The cord for Dunlop tyres is made in. their mills at Rochdale. It comes down in hanks and is wound into cone-shaped balls and taken to the impregnating machine. The cones, 1,700 in all, are arranged in racks, and the threads are brought parallel to one another and fed in between two rollers. Raw mixed rubber is fed from the top and below, and the cords form a web about 54 feet wide, coated and held together with rubber. The web is wound off between rolls of cloth to prevent sticking and the complete roll is taken off and brought to the cutting machine. The ” Spadone ” cutter stands about 12 feet high, and when set, feeds a pre-determined length of the cord web over a roller at the top. Across the web, as it hangs down, runs a slotted steel guide which can be set at any required angle, a steel knife works in the guide across the web, and severs the sheet. Each strip cut off is called a ply, and two plies assembled together with cord threads running in opposite directions is formed into a “pocket.” Most passenger-car tyres are made on cylindrical wooden formers. A pocket is put on, its ends overlapped and wiped with solvent and stuck together. The cords run diagonally across the ply, and two are so arranged that the bias runs in the opposite direction. Two or three pockets are put on according to the type of tyre. Filler strips which protect the bead are then fixed about quarter way from each rim, and over them go the bead wires. Two more plies come on the top of this, then the parts of the lower plies projecting beyond the beads are folded over, locking the wires immovably. Rubber cushion strips go round between the

beads, and on top of the casing in certain sizes of tyre are put fabric breaker strips. These strips distribute road shocks transmitted through the tread, and form a second line of defence to objects which have penetrated it. The outer breaker is usually what one sees when a tyre is “worn down to the canvas.” A strip of the tread and sidewall material is now taken, and wrapped round and stuck down by naptha ; the construction of the tyre is now nearly complete.

The built-up tyre comes off in the shape of a flat, band, and the rounded crosssection is given by stretching on an airshaper, which in appearance resembles two umbrell as with aluminium spokes arranged points outwards. On the ends of the spokes are fixed aluminium sectors, and the tyre is put over these. Pressure on a pedal makes the tops of the” umbrellas” come together, forcing out the sectors and stretching the tyre into the finished shape.

The finished tyre gets its shape from being expanded against the side of a mould, and in order to do this an air-bag is put inside.

The moulds consist of enormous pairs of discs of steel, five or six feet across with half the pattern of the tread cut into each. The tyre is dropped into one hall mould, while its fellow half descends on an overhead track and is dropped into place over the other. The assembly is then given a push along a roller conveyor into a pit, where the ” curing ” takes place. The pit or autoclave, to give it its correct name, contains a hydraulic ram. This is at the top when the first mould goes in and is lowered for each following one. As it goes in, each air-bag has to be connected to an air-supply to keep it blown out when curing is taking place. When the pit is full the lid is lowered, air is turned on, the ram raised and steam is admitted. The vulcanising takes about two hours, and when the tyre comes out of the mould, it is almost finished. The tread pattern, size, and other marking has been embossed, the joint where the tread was joined has disappeared, and the rubber and the layers of cord all united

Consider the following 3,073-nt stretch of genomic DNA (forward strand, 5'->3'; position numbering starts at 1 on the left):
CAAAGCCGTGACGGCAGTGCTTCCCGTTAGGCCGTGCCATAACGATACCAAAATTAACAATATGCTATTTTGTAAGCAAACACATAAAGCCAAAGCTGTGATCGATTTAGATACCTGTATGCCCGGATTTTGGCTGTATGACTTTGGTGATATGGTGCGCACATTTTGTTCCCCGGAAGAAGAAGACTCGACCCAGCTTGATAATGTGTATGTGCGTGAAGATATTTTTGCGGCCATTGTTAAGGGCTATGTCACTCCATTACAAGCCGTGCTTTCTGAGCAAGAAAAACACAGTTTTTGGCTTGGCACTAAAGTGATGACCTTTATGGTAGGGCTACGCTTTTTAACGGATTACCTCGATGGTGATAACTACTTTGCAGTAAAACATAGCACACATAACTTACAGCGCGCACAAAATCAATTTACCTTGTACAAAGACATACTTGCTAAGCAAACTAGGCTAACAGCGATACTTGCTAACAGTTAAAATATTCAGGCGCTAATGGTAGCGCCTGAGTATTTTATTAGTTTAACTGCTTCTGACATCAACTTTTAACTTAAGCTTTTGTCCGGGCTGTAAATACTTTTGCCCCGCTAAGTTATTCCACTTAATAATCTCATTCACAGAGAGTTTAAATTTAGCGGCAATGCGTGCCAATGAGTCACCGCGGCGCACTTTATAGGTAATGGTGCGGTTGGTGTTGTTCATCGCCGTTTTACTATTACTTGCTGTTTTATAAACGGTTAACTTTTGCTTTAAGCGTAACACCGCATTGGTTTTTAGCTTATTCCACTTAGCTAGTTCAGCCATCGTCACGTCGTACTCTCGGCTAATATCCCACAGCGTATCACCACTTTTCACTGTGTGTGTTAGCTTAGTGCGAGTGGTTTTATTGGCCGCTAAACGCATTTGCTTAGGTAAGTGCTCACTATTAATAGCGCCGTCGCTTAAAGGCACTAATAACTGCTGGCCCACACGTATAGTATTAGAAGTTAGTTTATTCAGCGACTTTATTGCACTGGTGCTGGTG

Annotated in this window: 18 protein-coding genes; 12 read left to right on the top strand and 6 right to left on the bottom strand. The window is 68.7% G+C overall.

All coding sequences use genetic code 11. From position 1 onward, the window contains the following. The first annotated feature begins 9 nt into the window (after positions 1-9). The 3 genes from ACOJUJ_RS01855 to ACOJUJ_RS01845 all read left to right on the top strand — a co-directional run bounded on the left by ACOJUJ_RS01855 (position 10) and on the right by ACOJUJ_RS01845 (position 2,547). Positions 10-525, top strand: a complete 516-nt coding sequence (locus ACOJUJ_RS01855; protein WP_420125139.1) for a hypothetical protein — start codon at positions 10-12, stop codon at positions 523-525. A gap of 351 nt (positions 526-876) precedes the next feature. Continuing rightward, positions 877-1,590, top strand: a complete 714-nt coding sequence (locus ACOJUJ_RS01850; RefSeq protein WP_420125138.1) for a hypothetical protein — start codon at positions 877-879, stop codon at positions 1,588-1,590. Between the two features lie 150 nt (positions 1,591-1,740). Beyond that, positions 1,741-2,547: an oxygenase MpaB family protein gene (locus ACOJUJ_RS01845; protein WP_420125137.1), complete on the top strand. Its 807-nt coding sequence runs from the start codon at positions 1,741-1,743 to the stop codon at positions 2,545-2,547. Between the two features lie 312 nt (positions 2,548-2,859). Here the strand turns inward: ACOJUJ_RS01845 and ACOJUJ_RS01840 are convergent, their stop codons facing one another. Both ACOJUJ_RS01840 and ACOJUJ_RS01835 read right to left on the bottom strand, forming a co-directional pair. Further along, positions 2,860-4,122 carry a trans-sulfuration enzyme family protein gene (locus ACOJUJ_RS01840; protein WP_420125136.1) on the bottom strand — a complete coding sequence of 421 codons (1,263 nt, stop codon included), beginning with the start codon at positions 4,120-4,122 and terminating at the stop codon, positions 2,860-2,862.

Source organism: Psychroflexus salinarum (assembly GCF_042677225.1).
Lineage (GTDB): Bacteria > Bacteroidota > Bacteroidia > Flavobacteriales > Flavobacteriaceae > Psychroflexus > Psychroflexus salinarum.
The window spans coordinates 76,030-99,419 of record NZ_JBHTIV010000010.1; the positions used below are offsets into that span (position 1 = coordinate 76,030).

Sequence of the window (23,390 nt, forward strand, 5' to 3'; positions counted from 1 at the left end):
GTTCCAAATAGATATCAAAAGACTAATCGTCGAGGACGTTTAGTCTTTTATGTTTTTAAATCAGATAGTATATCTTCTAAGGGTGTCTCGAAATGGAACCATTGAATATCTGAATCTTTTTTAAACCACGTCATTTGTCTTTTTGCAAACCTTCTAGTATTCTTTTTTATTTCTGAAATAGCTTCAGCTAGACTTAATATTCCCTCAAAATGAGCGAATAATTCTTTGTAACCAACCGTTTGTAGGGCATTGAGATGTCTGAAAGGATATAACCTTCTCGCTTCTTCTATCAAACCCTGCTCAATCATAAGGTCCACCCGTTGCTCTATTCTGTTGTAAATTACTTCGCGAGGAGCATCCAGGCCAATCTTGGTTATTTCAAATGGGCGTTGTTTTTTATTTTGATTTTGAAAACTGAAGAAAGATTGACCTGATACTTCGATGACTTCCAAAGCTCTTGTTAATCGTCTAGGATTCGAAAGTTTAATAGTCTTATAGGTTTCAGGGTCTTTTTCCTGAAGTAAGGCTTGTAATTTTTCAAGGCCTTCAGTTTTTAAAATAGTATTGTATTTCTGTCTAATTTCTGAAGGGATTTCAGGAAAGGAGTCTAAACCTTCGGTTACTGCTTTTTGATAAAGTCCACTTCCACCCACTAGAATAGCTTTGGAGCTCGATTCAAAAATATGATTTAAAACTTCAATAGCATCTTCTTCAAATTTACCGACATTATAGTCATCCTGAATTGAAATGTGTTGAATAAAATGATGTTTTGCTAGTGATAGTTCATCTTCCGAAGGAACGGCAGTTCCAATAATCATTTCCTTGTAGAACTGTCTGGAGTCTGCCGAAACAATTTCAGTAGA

together in the form in which they appear when one buys the finished product. Giant fingers expand the cover and allow the air bag to be withdrawn, a man trims off the mould ” spue ” and the tyre is then cleaned and packed.

Testing Methods.

The days of trial and error in tyrebuilding are past, and the laboratories at

Fort Dunlop form one of the most important departments. Every batch of rubber and mixture is tested at frequent intervals for quality and uniformity. Laboratory tests cannot altogether replace actual trial on the road, so a fleet of vehicles ranging from the heavy com

mercial type to pedal-cycles is in constant use. Most of the running is done on ordinary main roads, moving the tyres from wheel to wheel every 500 miles, but the testers also use certain very rough sections of road to imitate overseas conditions.

For intensive testing on the premises an interesting batch of machines is installed. One type consists of a circular concrete pit in which a beam pivoted in the centre carries an axle with wheel and tyre. An electric motor drives the axle, which is fixed to the beam by car-type springs and shock-absorbers. One of the pits has a normal surface, while the other has patches of tarmac, loose stones, or any other material on which the designers may wish to test the tyre.

The apparatus most interesting to readers of MOTOR SPORT is the high-speed tester. In lay-out it follows the lines of the testers just mentioned and has the same pivoted beam. The tyre however, is forced into contact with a drum. Treads are liable to fly off at high speeds, so the wheel is surrounded with a steel shield, and the apparatus is operated by means of remote controls from a room outside the test-house ; the tyre is watched through peep-holes in the door.

This apparatus will run up to 300 m.p.h. and is used for testing tyres like those used on Sir Malcolm Campbell’s “Blue Bird.” Incidentally Sir Malcolm uses straightside rims on the front, and well-base rims with fillers on the back. A special cord casing is used, and the tyres have no tread at all in the usual sense of the word, the cords showing plainly through their rubber coating.

The world record tyres stand at the opposite end of the scale to the ordinary and Fort tyres, wearing qualities being unnecessary compared with heat-resistance and structural strength. The tread of the Fort tyres will withstand many thousands of miles on the road, and is safe up to speeds as great as 120 m.p.h. Beyond that, the racing type has to be used, as centrifugal force acting on the tread would cause it to disintegrate. Racing tyres, therefore, have stronger carcasses and lighter treads, wear being a secondary consideration.

There is a restless spirit about Fort Dunlop, a feeling that no one is content to rest on achievements already attained and while such institutions are with us, Great Britain’s supremacy in the realms of motoring sport will not fail.